doi pubmed
  67. Yang L, Zhang XM, Tan BX, Liu M, Dong GL, Zhai ZH. Computed tomographic perfusion imaging for the therapeutic response of chemoembolization for hepatocellular carcinoma. J Comput Assist Tomogr. 2012;36(2):226-230.
    doi pubmed
  68. Kaufmann S, Schulze M, Spira D, Horger M. Comparison of volume perfusion computed tomography and contrast-enhanced ultrasound for assessment of therapeutic effect of transarterial chemoembolization in patients with hepatocellular carcinoma: a preliminary report. Acta Radiol. 2016;57(1):8-12.
    doi pubmed
  69. Ippolito D, Fior D, Bonaffini PA, Capraro C, Leni D, Corso R, Sironi S. Quantitative evaluation of CT-perfusion map as indicator of tumor response to transarterial chemoembolization and radiofrequency ablation in HCC patients. Eur J Radiol. 2014;83(9):1665-1671.
    doi pubmed
  70. Ippolito D, Bonaffini PA, Ratti L, Antolini L, Corso R, Fazio F, Sironi S. Hepatocellular carcinoma treated with transarterial chemoembolization: dynamic perfusion-CT in the assessment of residual tumor. World J Gastroenterol. 2010;16(47):5993-6000.
    pubmed


This is an open-access article distributed under the terms of the Creative Commons Attribution License, which permits unrestricted use, distribution, and reproduction in any medium, provided the original work is properly cited.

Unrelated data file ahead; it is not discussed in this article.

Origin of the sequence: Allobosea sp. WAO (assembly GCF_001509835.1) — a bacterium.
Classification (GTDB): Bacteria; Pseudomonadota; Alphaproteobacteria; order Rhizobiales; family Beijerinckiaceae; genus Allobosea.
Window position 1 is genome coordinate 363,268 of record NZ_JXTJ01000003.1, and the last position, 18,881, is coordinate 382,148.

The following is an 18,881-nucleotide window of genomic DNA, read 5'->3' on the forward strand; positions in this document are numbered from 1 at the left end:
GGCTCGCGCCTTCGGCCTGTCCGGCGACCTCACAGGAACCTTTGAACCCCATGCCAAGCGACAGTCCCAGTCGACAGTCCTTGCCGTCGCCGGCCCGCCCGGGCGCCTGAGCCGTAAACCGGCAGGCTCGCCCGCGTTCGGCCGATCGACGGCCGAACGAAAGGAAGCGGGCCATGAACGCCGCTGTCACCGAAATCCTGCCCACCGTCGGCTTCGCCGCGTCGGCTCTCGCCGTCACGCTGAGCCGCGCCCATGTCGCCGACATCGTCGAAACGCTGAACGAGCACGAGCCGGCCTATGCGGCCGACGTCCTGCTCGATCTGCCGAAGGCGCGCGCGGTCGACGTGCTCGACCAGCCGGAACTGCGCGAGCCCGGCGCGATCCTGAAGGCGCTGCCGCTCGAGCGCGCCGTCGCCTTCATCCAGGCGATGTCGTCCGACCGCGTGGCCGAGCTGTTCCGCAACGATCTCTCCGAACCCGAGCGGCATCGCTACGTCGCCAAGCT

Journal of Clinical Medicine Research is published by Elmer Press Inc.

 

Browse  Journals  

 

Journal of Clinical Medicine Research

Journal of Endocrinology and Metabolism

Journal of Clinical Gynecology and Obstetrics

 

World Journal of Oncology

Gastroenterology Research

Journal of Hematology

 

Journal of Medical Cases

Journal of Current Surgery

Clinical Infection and Immunity

 

Cardiology Research

World Journal of Nephrology and Urology

Cellular and Molecular Medicine Research

 

Journal of Neurology Research

International Journal of Clinical Pediatrics

 

 
       
 

Journal of Clinical Medicine Research, monthly, ISSN 1918-3003 (print), 1918-3011 (online), published by Elmer Press Inc.                     
The content of this site is intended for health care professionals.
This is an open-access journal distributed under the terms of the Creative Commons Attribution-NonCommercial 4.0 International License, which permits unrestricted
non-commercial use, distribution, and reproduction in any medium, provided the original work is properly cited.
Creative Commons Attribution license (Attribution-NonCommercial 4.0 International CC-BY-NC 4.0)


This journal follows the International Committee of Medical Journal Editors (ICMJE) recommendations for manuscripts submitted to biomedical journals,
the Committee on Publication Ethics (COPE) guidelines, and the Principles of Transparency and Best Practice in Scholarly Publishing.

website: www.jocmr.org   editorial contact: editor@jocmr.org
Address: 9225 Leslie Street, Suite 201, Richmond Hill, Ontario, L4B 3H6, Canada

© Elmer Press Inc. All Rights Reserved.